Youth Leaders from Gulu district attend Training on political economy analysis - Foundation Office Uganda and South Sudan
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In an interactive and participant-centered one-day training the young leaders were trained to understand contemporary development challenges. The project was aimed at providing the leaders with practical skills in effective mobilization, advocacy and the understanding of political economy dynamics. Since the youth constitutes half of the voting population and since their voices still have been drowned in political outcomes, addressing specifically young political leaders is of great significance.
Ayub Kiranda, the programme manager at the University Forum on Governance, started the first session by giving an introduction on the topic of economy analysis. He explained that economy analysis provides an understanding of the relationship between politics and economics and of the actors, interests and resources which must be taken into consideration. Donnas Ojok, the programme manager of KAS, emphasized that economy analysis contains not only economic interests but above all most importantly power dynamics by the various stakeholders involved. After all economy analysis is a tool of great significance since it enables young leaders to understand how to engage and mobilize stakeholders and how to use power and resources for advantage.
The next topic dealt with was civic engagement. Selected volunteers actively shared their own experience in this field, as well as their success and changes in society they already achieved. For a deeper understanding Michael Ojok from Advance Afrika discussed together with the 25 participants the concept of civil engagement, the highly importance for the community development and the challenges we are facing regarding this topic. Citizens who are taking social media to make their voices heard but in the end not translating it into meaningful thoughts, is just one challenge civic engagement is facing nowadays. Finally the participants concluded that everyone just has to take an active role, "it is most important to get out of your comfort zone and find out what exactly one can do to engage."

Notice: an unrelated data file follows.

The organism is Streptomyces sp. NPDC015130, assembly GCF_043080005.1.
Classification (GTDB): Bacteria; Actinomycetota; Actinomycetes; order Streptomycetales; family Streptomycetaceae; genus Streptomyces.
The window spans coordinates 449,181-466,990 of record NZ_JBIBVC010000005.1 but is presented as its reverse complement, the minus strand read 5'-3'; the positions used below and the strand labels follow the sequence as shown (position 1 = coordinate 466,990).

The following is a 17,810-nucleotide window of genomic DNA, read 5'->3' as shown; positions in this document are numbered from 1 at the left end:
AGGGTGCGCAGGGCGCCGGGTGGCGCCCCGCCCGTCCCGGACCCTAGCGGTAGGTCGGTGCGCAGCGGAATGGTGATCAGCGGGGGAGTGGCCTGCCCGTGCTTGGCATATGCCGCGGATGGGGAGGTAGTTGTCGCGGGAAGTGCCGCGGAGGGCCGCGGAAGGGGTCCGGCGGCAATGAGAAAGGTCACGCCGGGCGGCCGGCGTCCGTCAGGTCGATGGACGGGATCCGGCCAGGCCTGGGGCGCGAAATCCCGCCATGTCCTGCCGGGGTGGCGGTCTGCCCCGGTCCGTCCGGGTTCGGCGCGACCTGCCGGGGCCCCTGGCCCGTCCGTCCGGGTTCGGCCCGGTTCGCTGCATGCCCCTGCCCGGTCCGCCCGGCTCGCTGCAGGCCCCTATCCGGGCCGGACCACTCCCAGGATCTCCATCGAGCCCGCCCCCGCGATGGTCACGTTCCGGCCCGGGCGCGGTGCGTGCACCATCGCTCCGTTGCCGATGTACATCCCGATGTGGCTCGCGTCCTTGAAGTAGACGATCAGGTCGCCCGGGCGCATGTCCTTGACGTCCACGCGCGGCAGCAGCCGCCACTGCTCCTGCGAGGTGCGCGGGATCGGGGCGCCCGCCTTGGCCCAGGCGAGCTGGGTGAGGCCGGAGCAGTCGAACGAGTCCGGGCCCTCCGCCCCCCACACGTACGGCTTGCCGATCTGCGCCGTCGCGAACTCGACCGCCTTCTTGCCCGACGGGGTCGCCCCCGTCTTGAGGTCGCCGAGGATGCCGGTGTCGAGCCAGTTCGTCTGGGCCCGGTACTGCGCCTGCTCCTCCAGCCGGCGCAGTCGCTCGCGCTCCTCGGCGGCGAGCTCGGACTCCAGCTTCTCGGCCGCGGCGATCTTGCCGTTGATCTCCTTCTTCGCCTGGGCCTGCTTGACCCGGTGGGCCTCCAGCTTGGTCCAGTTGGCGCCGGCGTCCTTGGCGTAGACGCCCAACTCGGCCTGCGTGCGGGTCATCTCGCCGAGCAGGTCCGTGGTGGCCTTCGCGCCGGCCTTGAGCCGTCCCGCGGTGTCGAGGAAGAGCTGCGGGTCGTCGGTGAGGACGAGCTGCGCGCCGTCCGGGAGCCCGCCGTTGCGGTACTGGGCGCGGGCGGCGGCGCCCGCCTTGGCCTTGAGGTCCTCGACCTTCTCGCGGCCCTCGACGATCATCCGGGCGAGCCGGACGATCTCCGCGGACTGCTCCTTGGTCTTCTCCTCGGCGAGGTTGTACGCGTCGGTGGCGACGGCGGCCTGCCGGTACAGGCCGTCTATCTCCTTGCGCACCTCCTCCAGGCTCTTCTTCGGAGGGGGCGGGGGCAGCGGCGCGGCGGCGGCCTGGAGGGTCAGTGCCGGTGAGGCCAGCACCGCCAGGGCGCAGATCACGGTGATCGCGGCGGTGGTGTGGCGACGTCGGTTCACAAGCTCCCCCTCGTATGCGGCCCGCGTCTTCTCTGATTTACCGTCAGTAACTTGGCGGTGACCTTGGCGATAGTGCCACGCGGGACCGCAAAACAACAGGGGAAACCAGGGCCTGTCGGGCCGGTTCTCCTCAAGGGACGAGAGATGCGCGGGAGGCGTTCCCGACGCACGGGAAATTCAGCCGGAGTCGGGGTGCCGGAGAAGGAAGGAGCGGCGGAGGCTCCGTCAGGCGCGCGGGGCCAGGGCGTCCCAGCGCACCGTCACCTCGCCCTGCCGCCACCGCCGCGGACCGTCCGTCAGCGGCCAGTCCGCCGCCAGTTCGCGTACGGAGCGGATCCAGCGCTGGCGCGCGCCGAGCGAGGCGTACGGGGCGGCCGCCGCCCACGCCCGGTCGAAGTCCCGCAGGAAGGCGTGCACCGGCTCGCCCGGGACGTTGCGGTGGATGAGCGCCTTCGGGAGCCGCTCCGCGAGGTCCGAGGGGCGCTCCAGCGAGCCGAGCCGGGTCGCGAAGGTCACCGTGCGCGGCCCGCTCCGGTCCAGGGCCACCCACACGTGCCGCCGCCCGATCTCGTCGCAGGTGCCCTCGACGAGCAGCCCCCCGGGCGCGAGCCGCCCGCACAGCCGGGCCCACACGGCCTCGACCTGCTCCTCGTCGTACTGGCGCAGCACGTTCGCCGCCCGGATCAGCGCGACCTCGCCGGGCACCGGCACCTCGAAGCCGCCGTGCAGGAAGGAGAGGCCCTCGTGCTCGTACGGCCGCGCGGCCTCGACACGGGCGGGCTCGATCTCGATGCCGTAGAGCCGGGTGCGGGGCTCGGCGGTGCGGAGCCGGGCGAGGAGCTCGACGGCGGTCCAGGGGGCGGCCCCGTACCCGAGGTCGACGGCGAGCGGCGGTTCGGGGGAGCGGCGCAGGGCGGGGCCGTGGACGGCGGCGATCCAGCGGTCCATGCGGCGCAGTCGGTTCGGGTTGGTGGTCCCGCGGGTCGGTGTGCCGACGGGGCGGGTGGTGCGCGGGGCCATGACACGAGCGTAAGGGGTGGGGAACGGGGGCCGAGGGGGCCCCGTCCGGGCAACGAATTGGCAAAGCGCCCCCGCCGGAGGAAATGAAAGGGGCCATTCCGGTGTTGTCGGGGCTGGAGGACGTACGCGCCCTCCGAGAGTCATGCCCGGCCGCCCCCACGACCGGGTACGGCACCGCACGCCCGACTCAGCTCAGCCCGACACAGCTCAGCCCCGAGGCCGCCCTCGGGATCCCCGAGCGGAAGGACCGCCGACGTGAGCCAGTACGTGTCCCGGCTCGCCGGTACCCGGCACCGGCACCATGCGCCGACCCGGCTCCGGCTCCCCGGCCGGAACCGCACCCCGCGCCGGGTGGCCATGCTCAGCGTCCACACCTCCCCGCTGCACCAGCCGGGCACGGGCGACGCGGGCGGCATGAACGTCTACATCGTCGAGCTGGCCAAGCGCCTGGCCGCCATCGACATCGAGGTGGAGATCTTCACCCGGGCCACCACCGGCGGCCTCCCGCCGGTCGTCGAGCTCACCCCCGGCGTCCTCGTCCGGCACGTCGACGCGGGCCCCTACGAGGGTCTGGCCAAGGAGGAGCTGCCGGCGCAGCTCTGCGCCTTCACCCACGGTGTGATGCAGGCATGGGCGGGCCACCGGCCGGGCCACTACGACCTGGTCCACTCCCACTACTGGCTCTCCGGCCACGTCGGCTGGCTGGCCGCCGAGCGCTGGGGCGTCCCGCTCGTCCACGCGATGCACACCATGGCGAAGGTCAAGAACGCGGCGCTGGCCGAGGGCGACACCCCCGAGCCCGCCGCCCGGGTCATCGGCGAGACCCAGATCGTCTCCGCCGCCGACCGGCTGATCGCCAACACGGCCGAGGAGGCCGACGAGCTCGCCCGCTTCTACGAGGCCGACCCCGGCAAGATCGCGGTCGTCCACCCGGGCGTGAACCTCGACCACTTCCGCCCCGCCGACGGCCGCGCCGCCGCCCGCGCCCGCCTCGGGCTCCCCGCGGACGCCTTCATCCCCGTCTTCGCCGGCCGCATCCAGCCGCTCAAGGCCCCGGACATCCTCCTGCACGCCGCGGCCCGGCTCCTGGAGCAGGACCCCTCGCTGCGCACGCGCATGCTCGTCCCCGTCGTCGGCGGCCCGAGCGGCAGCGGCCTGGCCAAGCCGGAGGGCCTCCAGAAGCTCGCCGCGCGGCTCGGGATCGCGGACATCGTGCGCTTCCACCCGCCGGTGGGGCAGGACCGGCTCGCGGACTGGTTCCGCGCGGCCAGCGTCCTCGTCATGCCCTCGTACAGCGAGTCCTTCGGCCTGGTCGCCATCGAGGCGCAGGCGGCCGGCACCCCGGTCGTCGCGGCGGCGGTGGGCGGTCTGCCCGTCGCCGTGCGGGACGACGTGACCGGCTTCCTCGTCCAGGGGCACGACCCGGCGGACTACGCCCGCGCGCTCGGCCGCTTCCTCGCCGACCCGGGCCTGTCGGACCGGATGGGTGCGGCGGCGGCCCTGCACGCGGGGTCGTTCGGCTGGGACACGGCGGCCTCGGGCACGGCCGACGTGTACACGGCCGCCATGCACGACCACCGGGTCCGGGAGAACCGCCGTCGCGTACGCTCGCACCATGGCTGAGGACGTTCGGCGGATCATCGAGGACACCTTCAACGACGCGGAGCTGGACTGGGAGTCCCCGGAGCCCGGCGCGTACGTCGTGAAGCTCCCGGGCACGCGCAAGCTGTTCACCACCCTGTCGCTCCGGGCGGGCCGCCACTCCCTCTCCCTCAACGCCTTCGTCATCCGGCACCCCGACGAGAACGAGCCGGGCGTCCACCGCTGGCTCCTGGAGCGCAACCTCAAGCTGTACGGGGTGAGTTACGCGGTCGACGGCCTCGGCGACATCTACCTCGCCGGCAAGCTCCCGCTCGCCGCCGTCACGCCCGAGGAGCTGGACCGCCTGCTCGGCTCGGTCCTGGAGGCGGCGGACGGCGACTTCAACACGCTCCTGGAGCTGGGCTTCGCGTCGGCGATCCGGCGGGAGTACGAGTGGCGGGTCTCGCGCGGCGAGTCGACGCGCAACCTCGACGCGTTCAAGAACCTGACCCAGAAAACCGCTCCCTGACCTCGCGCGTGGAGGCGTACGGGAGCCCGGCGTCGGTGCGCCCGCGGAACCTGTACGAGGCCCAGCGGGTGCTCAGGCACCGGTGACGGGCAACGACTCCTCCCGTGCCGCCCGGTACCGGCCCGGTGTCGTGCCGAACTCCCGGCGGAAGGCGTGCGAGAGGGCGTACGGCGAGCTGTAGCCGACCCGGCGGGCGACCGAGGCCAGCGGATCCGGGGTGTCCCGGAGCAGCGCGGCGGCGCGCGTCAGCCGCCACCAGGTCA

Advocacy and lobbying were discussed with the participants in the last place. Donnas Ojok, the facilitator of this session, described advocacy as one of the most important tools citizens have, to participate in governance. It is an effective device for influencing and shaping public aims at bringing empowerment and positive change. Advocacy can occur in various forms - think tanks and research were named as key terms. To make advocacy work, the striking emphasis was on the need of an advocacy strategy which has to contain four components: identifying and defining the problem, the actors, the approaches and finally the solution and the purpose. To apply the just gained knowledge the participants got the task to create an advocacy plan. Each group had to think of a problem which affects the majority of the population and to create an appropriate solution. The participants came up with strategies dealing with the issues of street children and garbage collection.
At the end of the day the participants had to interpret and discuss the poem “Apolitical Intellectuals” by Otto Rene Castillo. The poem describes the phenomenon of intellectuals who choose not to participate in politics in their communities. The poem was read to make the young leaders reflect on the importance to participate and on how individual actions can provoke significant societal change in our communities.
Overall the young leaders were highly enthusiastic about the training day and the knowledge and skills they gained for their political leadership careers.
Written by Eva Wandinger